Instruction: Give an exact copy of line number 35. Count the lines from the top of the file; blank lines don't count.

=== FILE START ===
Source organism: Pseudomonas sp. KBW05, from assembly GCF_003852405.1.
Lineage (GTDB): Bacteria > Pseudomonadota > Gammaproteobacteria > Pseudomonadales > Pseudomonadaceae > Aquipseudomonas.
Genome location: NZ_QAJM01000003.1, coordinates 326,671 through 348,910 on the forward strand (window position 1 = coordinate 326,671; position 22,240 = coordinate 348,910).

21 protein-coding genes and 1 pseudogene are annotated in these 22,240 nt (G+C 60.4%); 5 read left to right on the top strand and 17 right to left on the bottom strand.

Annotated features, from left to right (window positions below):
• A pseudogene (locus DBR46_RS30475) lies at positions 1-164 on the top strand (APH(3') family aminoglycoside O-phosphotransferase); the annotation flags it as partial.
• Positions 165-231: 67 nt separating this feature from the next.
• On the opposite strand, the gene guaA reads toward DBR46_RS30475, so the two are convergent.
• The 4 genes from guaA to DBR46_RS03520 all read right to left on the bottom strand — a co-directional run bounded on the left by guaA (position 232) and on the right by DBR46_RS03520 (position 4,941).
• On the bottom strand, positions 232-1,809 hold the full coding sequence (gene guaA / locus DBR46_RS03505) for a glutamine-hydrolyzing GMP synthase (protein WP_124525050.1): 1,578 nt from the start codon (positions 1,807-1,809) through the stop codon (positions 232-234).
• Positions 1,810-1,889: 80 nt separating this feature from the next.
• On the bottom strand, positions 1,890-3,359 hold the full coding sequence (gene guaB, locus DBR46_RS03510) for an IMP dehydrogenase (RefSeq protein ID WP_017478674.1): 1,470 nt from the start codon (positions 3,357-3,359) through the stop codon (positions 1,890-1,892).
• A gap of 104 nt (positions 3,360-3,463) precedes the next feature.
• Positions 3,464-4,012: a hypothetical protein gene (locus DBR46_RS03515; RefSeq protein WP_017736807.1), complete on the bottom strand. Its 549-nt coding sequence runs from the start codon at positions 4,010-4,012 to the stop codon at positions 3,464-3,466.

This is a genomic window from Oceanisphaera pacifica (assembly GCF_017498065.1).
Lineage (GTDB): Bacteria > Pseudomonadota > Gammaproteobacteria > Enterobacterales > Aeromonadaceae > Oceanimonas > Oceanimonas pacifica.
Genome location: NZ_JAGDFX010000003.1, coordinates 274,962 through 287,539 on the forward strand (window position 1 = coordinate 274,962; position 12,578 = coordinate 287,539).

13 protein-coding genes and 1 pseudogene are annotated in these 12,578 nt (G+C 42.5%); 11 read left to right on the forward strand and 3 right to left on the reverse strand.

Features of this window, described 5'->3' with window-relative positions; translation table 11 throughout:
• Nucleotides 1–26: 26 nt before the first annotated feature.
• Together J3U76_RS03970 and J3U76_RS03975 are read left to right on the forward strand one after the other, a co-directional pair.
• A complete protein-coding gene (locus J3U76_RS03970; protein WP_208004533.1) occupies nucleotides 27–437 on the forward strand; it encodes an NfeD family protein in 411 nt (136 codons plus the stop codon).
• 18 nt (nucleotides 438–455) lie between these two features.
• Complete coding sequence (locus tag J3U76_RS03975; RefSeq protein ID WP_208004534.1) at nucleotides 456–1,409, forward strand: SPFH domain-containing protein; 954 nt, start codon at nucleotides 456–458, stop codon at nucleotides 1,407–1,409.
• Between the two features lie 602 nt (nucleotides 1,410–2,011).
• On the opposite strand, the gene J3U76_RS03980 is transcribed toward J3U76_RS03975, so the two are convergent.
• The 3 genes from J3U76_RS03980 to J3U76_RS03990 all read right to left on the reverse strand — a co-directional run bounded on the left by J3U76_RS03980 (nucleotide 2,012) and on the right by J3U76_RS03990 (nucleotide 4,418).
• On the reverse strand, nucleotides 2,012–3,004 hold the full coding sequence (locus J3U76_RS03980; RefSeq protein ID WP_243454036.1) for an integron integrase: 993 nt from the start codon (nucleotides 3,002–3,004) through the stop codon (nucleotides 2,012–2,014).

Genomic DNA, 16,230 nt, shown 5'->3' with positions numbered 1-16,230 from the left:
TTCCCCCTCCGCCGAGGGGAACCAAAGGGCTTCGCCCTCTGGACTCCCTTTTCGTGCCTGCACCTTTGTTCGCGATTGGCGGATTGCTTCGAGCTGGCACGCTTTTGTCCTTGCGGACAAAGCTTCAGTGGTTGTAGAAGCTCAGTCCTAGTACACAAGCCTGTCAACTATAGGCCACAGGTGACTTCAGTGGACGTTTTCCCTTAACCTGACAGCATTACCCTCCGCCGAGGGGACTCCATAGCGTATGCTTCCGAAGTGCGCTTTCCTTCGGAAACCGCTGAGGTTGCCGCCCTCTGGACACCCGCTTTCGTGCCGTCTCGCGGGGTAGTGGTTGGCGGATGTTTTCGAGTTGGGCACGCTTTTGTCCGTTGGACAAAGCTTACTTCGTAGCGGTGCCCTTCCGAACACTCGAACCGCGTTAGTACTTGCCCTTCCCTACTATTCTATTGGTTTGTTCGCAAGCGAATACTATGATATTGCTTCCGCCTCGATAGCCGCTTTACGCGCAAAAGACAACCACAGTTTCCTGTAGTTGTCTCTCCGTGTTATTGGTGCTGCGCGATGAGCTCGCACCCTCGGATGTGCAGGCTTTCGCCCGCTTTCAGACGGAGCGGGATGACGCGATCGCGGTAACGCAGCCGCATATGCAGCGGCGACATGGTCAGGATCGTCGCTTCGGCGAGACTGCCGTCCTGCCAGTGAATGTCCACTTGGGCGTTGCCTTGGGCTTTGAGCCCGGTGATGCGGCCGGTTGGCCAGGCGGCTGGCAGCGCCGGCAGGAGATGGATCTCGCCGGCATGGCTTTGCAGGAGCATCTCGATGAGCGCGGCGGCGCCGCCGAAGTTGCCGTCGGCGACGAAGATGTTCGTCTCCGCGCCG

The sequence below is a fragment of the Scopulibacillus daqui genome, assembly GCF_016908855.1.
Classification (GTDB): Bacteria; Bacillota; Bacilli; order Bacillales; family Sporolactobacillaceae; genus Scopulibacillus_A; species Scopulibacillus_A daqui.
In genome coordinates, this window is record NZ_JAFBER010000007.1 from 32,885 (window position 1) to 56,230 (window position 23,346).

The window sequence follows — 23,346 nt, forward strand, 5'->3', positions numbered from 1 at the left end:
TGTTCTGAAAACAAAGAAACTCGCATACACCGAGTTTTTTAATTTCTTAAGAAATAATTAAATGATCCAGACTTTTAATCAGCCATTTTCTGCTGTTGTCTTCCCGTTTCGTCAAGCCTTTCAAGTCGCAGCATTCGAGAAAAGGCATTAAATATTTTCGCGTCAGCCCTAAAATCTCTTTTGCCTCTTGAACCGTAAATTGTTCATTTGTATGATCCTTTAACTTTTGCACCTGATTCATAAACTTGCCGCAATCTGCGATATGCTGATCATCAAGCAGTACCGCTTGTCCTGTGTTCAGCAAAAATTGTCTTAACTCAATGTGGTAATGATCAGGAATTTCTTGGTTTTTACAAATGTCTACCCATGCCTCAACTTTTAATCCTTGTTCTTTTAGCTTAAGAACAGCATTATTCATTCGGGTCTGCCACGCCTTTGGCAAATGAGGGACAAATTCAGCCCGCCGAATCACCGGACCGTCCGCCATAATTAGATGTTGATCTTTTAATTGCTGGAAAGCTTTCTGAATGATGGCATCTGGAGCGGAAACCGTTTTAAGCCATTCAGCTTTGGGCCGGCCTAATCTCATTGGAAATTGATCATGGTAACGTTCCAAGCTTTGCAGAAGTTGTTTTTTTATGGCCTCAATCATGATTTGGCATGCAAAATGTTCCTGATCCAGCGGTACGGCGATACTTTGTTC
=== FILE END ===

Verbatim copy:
TGTTCTGAAAACAAAGAAACTCGCATACACCGAGTTTTTTAATTTCTTAAGAAATAATTAAATGATCCAGACTTTTAATCAGCCATTTTCTGCTGTTGTCTTCCCGTTTCGTCAAGCCTTTCAAGTCGCAGCATTCGAGAAAAGGCATTAAATATTTTCGCGTCAGCCCTAAAATCTCTTTTGCCTCTTGAACCGTAAATTGTTCATTTGTATGATCCTTTAACTTTTGCACCTGATTCATAAACTTGCCGCAATCTGCGATATGCTGATCATCAAGCAGTACCGCTTGTCCTGTGTTCAGCAAAAATTGTCTTAACTCAATGTGGTAATGATCAGGAATTTCTTGGTTTTTACAAATGTCTACCCATGCCTCAACTTTTAATCCTTGTTCTTTTAGCTTAAGAACAGCATTATTCATTCGGGTCTGCCACGCCTTTGGCAAATGAGGGACAAATTCAGCCCGCCGAATCACCGGACCGTCCGCCATAATTAGATGTTGATCTTTTAATTGCTGGAAAGCTTTCTGAATGATGGCATCTGGAGCGGAAACCGTTTTAAGCCATTCAGCTTTGGGCCGGCCTAATCTCATTGGAAATTGATCATGGTAACGTTCCAAGCTTTGCAGAAGTTGTTTTTTTATGGCCTCAATCATGATTTGGCATGCAAAATGTTCCTGATCCAGCGGTACGGCGATACTTTGTTC